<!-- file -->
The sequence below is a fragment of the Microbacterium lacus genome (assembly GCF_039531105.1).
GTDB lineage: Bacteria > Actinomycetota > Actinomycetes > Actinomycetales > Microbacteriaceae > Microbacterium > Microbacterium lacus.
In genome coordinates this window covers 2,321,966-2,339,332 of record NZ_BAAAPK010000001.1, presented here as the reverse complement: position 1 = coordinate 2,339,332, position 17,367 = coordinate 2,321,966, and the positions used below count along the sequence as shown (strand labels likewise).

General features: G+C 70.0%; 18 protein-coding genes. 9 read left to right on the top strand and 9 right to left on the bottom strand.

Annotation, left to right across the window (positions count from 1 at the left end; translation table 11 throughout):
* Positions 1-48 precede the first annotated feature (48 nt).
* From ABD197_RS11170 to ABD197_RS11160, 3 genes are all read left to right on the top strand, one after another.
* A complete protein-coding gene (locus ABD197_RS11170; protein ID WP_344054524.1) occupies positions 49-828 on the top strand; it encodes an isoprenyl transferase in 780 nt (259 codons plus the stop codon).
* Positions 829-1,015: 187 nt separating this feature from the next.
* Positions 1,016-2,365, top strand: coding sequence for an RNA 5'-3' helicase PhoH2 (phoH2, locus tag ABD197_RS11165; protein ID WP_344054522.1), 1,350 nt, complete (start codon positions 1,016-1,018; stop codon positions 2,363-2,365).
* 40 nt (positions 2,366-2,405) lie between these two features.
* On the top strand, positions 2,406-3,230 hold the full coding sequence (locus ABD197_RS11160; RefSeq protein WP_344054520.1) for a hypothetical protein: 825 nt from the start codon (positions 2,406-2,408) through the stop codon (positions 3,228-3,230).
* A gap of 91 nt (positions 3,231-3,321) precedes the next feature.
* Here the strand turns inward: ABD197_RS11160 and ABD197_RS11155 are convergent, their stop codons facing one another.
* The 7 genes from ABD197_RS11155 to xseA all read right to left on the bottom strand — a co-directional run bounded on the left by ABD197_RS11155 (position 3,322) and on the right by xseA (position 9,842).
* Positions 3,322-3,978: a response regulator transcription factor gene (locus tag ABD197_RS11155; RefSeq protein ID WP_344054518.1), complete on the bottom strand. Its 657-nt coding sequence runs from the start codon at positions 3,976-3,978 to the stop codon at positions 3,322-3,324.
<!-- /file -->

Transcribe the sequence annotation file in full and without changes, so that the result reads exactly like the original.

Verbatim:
The sequence below is a fragment of the Microbacterium lacus genome (assembly GCF_039531105.1).
GTDB lineage: Bacteria > Actinomycetota > Actinomycetes > Actinomycetales > Microbacteriaceae > Microbacterium > Microbacterium lacus.
In genome coordinates this window covers 2,321,966-2,339,332 of record NZ_BAAAPK010000001.1, presented here as the reverse complement: position 1 = coordinate 2,339,332, position 17,367 = coordinate 2,321,966, and the positions used below count along the sequence as shown (strand labels likewise).

General features: G+C 70.0%; 18 protein-coding genes. 9 read left to right on the top strand and 9 right to left on the bottom strand.

Annotation, left to right across the window (positions count from 1 at the left end; translation table 11 throughout):
* Positions 1-48 precede the first annotated feature (48 nt).
* From ABD197_RS11170 to ABD197_RS11160, 3 genes are all read left to right on the top strand, one after another.
* A complete protein-coding gene (locus ABD197_RS11170; protein ID WP_344054524.1) occupies positions 49-828 on the top strand; it encodes an isoprenyl transferase in 780 nt (259 codons plus the stop codon).
* Positions 829-1,015: 187 nt separating this feature from the next.
* Positions 1,016-2,365, top strand: coding sequence for an RNA 5'-3' helicase PhoH2 (phoH2, locus tag ABD197_RS11165; protein ID WP_344054522.1), 1,350 nt, complete (start codon positions 1,016-1,018; stop codon positions 2,363-2,365).
* 40 nt (positions 2,366-2,405) lie between these two features.
* On the top strand, positions 2,406-3,230 hold the full coding sequence (locus ABD197_RS11160; RefSeq protein WP_344054520.1) for a hypothetical protein: 825 nt from the start codon (positions 2,406-2,408) through the stop codon (positions 3,228-3,230).
* A gap of 91 nt (positions 3,231-3,321) precedes the next feature.
* Here the strand turns inward: ABD197_RS11160 and ABD197_RS11155 are convergent, their stop codons facing one another.
* The 7 genes from ABD197_RS11155 to xseA all read right to left on the bottom strand — a co-directional run bounded on the left by ABD197_RS11155 (position 3,322) and on the right by xseA (position 9,842).
* Positions 3,322-3,978: a response regulator transcription factor gene (locus tag ABD197_RS11155; RefSeq protein ID WP_344054518.1), complete on the bottom strand. Its 657-nt coding sequence runs from the start codon at positions 3,976-3,978 to the stop codon at positions 3,322-3,324.